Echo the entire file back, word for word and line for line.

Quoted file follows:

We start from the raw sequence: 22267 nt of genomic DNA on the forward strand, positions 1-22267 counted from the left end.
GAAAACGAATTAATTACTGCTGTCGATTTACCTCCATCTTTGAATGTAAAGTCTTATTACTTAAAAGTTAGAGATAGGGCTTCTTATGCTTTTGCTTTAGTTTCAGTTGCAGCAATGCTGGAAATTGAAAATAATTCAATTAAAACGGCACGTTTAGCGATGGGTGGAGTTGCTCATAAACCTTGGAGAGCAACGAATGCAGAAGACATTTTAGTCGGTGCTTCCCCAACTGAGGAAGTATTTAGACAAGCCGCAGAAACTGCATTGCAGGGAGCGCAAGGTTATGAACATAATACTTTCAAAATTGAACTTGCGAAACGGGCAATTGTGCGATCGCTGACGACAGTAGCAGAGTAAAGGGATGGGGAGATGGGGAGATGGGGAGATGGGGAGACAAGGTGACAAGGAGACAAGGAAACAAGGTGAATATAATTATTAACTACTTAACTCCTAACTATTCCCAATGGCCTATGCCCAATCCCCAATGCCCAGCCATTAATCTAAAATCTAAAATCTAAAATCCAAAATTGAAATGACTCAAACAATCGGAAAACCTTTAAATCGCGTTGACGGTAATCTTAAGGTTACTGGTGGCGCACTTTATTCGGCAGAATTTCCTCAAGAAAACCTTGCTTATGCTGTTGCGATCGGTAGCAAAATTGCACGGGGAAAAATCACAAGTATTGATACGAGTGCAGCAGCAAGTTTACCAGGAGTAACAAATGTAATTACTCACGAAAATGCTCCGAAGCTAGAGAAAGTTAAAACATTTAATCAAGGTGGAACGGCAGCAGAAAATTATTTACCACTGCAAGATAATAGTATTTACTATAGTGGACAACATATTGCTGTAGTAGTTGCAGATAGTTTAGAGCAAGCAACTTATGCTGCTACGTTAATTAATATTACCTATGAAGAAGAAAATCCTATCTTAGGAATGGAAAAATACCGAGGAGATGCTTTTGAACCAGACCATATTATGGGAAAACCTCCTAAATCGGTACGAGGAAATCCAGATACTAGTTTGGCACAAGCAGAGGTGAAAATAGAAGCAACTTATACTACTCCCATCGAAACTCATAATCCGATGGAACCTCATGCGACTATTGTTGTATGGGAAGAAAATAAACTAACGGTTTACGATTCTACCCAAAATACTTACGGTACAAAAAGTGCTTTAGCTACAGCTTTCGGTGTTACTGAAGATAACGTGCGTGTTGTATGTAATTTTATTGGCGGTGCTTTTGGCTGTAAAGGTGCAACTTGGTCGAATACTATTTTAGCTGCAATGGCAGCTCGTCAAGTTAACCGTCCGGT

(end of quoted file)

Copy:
We start from the raw sequence: 22267 nt of genomic DNA on the forward strand, positions 1-22267 counted from the left end.
GAAAACGAATTAATTACTGCTGTCGATTTACCTCCATCTTTGAATGTAAAGTCTTATTACTTAAAAGTTAGAGATAGGGCTTCTTATGCTTTTGCTTTAGTTTCAGTTGCAGCAATGCTGGAAATTGAAAATAATTCAATTAAAACGGCACGTTTAGCGATGGGTGGAGTTGCTCATAAACCTTGGAGAGCAACGAATGCAGAAGACATTTTAGTCGGTGCTTCCCCAACTGAGGAAGTATTTAGACAAGCCGCAGAAACTGCATTGCAGGGAGCGCAAGGTTATGAACATAATACTTTCAAAATTGAACTTGCGAAACGGGCAATTGTGCGATCGCTGACGACAGTAGCAGAGTAAAGGGATGGGGAGATGGGGAGATGGGGAGATGGGGAGACAAGGTGACAAGGAGACAAGGAAACAAGGTGAATATAATTATTAACTACTTAACTCCTAACTATTCCCAATGGCCTATGCCCAATCCCCAATGCCCAGCCATTAATCTAAAATCTAAAATCTAAAATCCAAAATTGAAATGACTCAAACAATCGGAAAACCTTTAAATCGCGTTGACGGTAATCTTAAGGTTACTGGTGGCGCACTTTATTCGGCAGAATTTCCTCAAGAAAACCTTGCTTATGCTGTTGCGATCGGTAGCAAAATTGCACGGGGAAAAATCACAAGTATTGATACGAGTGCAGCAGCAAGTTTACCAGGAGTAACAAATGTAATTACTCACGAAAATGCTCCGAAGCTAGAGAAAGTTAAAACATTTAATCAAGGTGGAACGGCAGCAGAAAATTATTTACCACTGCAAGATAATAGTATTTACTATAGTGGACAACATATTGCTGTAGTAGTTGCAGATAGTTTAGAGCAAGCAACTTATGCTGCTACGTTAATTAATATTACCTATGAAGAAGAAAATCCTATCTTAGGAATGGAAAAATACCGAGGAGATGCTTTTGAACCAGACCATATTATGGGAAAACCTCCTAAATCGGTACGAGGAAATCCAGATACTAGTTTGGCACAAGCAGAGGTGAAAATAGAAGCAACTTATACTACTCCCATCGAAACTCATAATCCGATGGAACCTCATGCGACTATTGTTGTATGGGAAGAAAATAAACTAACGGTTTACGATTCTACCCAAAATACTTACGGTACAAAAAGTGCTTTAGCTACAGCTTTCGGTGTTACTGAAGATAACGTGCGTGTTGTATGTAATTTTATTGGCGGTGCTTTTGGCTGTAAAGGTGCAACTTGGTCGAATACTATTTTAGCTGCAATGGCAGCTCGTCAAGTTAACCGTCCGGT